It’s no great revelation to state that Chelsea and Manchester United are further apart in terms of championship-winning potential than they have been for years and United, having already used thirty different players in the league this season, arrived at the ground without Falcao and Jones, the latter having again experienced only brief action before breaking down yet again in training. Chelsea, despite being without Diego Costa and the suspended Azpilicueta, went into the game inevitably went into the game with a more settled side and looked to be heading for the kind of narrow but solid away victory that is such a speciality of the self-proclaimed special one. That was until the final minute of injury time, when the kind of last gasp goal that was once such a hallmark of United lit up Old Trafford with an equalizer that, for Reds’ fans, felt more like a winner.
It was also a game in which the difference between the current United side and that of last season was spelt out. We may be no better off in the table than at this time last year, but that we didn’t succumb meekly to one of the top sides in the manner suggests we’ve kicked what became such a dangerous habit in 2013-14. Chelsea have been without question the best side in the Premiership thus far but, even before that late goal went in, this was a United side that looked unfazed by the prospect of facing strong opposition and that is an enormous positive for Van Gaal to take into next week’s Manchester derby.
In an even first half, United invariably attacked with style and defended, mostly, with discipline, though Rafael picked up an early yellow when he was forced to pull back Hazard after he’d left him for dead in a wide position and, later, Rojo gave the ball away sloppily to leave Chelsea with a numerical advantage on the edge of the Reds’ box, which thankfully came to nothing. At the other end, Van Persie had two chances around the midway point of the half, but was denied by Cuortois on both occasions, the first when he was put through by a superb through-ball from Januzaj, only for the Belgian keeper to smother at his feet, and moments later found himself on the end of a Di Maria ball into the box, but saw his looping header saved again by the keeper.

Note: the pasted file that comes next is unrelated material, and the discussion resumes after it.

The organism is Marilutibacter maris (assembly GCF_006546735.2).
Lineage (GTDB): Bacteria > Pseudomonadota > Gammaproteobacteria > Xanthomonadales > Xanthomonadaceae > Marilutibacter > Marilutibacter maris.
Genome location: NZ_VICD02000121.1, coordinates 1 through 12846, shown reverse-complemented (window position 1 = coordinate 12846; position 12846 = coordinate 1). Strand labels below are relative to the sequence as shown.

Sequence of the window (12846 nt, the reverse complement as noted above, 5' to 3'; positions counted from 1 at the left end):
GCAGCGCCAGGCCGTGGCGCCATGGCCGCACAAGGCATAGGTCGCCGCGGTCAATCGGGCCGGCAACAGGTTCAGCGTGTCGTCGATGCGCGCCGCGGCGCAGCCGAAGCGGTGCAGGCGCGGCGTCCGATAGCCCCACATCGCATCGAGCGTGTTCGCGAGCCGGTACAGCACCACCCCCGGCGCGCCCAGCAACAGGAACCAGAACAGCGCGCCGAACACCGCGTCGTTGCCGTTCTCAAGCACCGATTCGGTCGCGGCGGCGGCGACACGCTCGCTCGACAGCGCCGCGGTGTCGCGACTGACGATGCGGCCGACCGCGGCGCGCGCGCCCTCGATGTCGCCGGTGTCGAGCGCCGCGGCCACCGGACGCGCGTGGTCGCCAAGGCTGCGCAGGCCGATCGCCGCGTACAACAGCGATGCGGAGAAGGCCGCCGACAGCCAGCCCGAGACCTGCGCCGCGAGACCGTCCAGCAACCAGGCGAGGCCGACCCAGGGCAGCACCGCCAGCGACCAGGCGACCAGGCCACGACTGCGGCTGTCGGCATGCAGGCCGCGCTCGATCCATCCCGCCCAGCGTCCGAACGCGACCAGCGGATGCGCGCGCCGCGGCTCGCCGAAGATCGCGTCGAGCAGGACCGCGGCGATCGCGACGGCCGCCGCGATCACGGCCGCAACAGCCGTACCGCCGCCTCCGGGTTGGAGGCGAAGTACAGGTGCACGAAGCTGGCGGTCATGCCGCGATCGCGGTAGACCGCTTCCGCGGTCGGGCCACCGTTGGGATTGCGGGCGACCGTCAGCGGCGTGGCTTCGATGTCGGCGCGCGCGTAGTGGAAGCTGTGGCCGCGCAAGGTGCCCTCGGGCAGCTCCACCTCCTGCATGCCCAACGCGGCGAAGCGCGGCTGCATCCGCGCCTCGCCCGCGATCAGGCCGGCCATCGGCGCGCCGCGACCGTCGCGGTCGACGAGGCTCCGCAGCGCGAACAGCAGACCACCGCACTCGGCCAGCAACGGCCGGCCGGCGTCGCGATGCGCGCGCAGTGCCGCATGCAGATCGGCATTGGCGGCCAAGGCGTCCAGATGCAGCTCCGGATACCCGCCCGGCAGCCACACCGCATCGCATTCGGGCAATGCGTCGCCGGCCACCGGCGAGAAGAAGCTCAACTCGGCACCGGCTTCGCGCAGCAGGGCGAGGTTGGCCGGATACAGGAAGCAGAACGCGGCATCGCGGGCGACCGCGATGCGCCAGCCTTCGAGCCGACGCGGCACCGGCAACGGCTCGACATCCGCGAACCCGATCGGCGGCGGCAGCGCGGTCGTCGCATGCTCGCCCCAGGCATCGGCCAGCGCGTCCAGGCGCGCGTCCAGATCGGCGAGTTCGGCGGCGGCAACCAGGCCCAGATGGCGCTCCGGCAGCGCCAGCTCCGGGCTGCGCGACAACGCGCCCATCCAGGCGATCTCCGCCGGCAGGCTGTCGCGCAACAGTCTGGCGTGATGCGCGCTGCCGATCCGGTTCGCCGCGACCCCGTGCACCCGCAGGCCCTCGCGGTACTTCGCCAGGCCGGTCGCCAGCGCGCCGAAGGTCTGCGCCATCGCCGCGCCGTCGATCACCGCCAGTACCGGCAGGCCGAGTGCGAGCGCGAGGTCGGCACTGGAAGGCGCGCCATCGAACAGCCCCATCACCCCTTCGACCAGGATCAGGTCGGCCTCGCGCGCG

Although a poor header from Rojo allowed Chelsea to create a shot for Drogba, which De Gea saved comfortably, the Reds were having the better chances and pressed further as half time approached. A fine move begun by Di Maria worked the ball out to the left and Januzaj shot wide of the near post. Moments later, a foul on the same player brought a free kick on the edge of the box but, when the ball was fed inside to Mata, he blazed his shot high over the bar.
In the second half, there remained little to separate the two sides in terms of quality. Fellaini shot wide after being fed by Blind on the edge of the area and, just afterwards, De Gea saved brilliantly from Hazard. It provided only a temporary delay, however, because moments later Chelsea took the lead, the all-too familiar figure of Drogba marking his return to Old Trafford with a headed goal at the near post from Fabregas’ corner.
Willian forced De Gea into action again soon afterwards and inevitably there were to be further chances for Chelsea as United brought James Wilson on for Mata to increase the threat up front. A drive down the right from Ivanovic saw the Serbian steer his shot just beyond the far post and, at the other end, Courtois again foiled Van Persie, this time with his legs, before Januzaj cut inside but fired his shot wide.
Although the game looked out of reach, there was a spirit about United’s play in the dying minutes that suggested heads hadn’t dropped and, when Di Maria attacked with purpose on the left, Ivanovic brought him down with a desperate challenge and rightly received a second yellow card. His absence in the box may well have proved crucial: Di Maria’s ball found Fellaini, whose header was parried by Cortois but Van Persie was on hand to stab the ball home.
It was just reward for United, for whom a share of the points was the least they deserved. It was also good to see Fellaini involved in a crucial goal for the second time in a week. The big Belgian was arguably United’s best player on the day and may yet go on to put his nightmare first season behind him and become the United player he is so clearly desperate to be. That he wasn’t alone in a Red shirt in showing such spirit may be the biggest pointer yet during Van Gaal’s tenure towards a much brighter future.